As you can see from the picture the special components are highlighted in glowing green. The radiator was located at the bottom of the case with 3 exhaust fans blowing out the back. There was also a small LED read out located at the front of the case in the bottom left corner.
The original Koolance wasn't as well excepted as possibly it should have been, they were taking a large step forward and trying to make water cooling a main stream cooling solution when water cooling at the time was confined to pretty much a DIY environment for people that required extreme cooling measures.
Koolance PC2-C - Case Overview
The new Koolance PC2-C Case while visually similar also has some very obvious changes. You can take a look below at the picture from the Koolance website:
The most obvious change here is the new inclusion of the top module. In this respect the Koolance has been completely redesigned as this now houses the radiator plus a few more goodies.
On the top you can see two in take 80mm fans and one exhaust 80mm fan as well as a LED displaying CPU temp at the front. Beside this there are two buttons. The first button changes the temperature display from Celsius to Fahrenheit, the second changes the speed of the radiator fans.
There are 3 modes that are provided. They are all based on user preference on a sound to performance ratio. The first mode runs the fans at 45%, the 2nd mode run the fans at 45% until the CPU hits 40c and then runs the fans at 100%. The 3rd and final mode runs the fans constantly at 100%.
All these functions are controlled by a custom designed on board controller. This is also housed at the top just behind the PSU and in front of the Radiator.
Click The Picture Above to Enlarge
As you can see in the picture there are four fan headers but only 3 are taken up. Koolance cleverly anticipated the need for perhaps a fourth and included the option to expand to an extra fan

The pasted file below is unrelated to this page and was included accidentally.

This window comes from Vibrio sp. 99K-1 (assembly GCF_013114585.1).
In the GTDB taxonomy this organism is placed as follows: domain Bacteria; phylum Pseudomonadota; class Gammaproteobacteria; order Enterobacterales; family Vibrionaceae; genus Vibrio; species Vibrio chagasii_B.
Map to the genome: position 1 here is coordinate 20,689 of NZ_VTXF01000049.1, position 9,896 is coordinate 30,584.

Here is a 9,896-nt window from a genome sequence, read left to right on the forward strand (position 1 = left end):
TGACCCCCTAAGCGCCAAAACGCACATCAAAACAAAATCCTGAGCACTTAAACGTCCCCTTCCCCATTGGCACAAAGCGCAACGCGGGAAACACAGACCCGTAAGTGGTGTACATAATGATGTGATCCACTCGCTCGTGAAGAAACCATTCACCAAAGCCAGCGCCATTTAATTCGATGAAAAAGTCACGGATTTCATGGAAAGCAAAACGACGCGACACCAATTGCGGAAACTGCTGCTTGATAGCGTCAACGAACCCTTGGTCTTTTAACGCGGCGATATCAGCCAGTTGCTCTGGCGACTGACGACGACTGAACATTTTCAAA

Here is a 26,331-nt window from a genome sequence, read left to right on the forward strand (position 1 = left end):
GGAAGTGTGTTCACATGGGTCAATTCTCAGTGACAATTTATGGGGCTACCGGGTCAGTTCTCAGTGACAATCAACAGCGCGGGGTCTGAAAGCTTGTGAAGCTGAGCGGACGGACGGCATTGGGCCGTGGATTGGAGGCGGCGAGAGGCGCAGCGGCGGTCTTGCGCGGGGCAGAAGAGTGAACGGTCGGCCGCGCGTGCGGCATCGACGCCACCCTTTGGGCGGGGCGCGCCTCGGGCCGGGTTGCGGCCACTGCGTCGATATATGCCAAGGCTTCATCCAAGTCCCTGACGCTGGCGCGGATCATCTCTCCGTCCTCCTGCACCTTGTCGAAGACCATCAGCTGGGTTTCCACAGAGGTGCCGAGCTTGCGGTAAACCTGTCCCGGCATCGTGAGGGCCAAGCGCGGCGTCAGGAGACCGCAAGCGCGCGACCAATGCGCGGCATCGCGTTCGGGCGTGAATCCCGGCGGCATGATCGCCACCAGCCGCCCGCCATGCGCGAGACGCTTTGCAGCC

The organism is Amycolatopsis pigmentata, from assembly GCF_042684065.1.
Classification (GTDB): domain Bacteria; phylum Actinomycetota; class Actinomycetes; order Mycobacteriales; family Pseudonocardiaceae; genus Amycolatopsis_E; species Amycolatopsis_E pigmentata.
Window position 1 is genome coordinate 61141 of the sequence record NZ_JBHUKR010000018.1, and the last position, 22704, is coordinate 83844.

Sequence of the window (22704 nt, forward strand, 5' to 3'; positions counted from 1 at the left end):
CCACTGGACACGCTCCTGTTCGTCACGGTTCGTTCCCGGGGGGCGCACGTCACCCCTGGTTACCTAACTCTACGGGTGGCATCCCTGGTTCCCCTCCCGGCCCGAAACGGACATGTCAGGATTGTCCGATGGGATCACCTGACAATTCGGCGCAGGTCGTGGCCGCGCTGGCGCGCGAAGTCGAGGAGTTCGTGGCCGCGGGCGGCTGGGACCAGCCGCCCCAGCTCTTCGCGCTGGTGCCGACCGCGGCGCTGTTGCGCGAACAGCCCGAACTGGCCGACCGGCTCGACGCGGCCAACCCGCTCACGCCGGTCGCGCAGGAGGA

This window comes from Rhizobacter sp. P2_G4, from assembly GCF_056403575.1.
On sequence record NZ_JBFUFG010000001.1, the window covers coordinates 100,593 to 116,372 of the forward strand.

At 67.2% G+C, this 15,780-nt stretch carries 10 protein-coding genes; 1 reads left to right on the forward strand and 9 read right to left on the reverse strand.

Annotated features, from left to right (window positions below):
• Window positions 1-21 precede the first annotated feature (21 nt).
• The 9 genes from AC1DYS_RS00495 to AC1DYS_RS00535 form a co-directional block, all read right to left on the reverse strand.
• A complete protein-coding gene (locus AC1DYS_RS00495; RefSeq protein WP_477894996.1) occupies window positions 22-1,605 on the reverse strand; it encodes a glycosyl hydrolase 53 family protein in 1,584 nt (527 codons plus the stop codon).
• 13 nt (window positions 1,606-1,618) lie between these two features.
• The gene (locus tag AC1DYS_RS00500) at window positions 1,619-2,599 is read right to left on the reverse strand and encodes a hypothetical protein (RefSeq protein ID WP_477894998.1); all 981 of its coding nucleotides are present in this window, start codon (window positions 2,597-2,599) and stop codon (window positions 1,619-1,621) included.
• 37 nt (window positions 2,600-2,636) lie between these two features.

which will still be controlled by the on board controller circuit.
Koolance - First Impressions
I ordered the barebones PC2-C Koolance system. This meant no PSU and only CPU water block, reservoir and radiator. After opening the large box and taking the Koolane PC2-C case out of its well packaged box I took my first look inside. I was surprised to discover that all the tubing was already connected. The Reservoir plus all the radiator connectors come pre-crimped as well as one of the CPU water blocks nozzles. The other nozzle was connected but not crimped. This was done on purpose to allow for upgrades and add-ons.
As I mentioned before I ordered the bare bones kit with a single extra item which was a motherboard chipset water block for my Geforce3. Needing the chipset waterblock for the Geforce3 is specifically mentioned on the Koolance website. This is due to the bent connectors that allow clearance over the Geforce3 components. Where as the normal graphics water block is made with straight connectors. Please see the pictures below for the two types.
Pic from Koolance website
Pic from Koolance website
The CPU water block came taped to the inside of the case but with a plastic covering to protect the bottom of the block. The block itself came with a highly polished copper base and a transparent acrylic top. This is the first time I have seen water block with this design.
My first impressions of the water block were of mixed feelings. It has a completely different design and a different theory behind taking the heat away from the copper base than other water block designs, such as the Danger Den Maze style blocks. The danger den blocks work by moving the water through a specific pathway starting from the centre and moving out in a spiral.
As you can see in the picture above the water on the Koolance CPU water block is pumped in one side and pumped out the other. The entire base of the block is open to the water with small spikes sticking up from the bottom creating turbulence in the water and a larger heat transfer contact area. As I mentioned I was quite sceptical about this design as water can simply go straight from the "in" to the "out". Meaning the water further away from the entrance/exit joints is moving slower.
Another addition that I immediately noticed when closer examining the water block was a temperature probe directly underneath the copper block and slightly sunk in. This will obviously show a far more accurate temperature than the motherboard readout.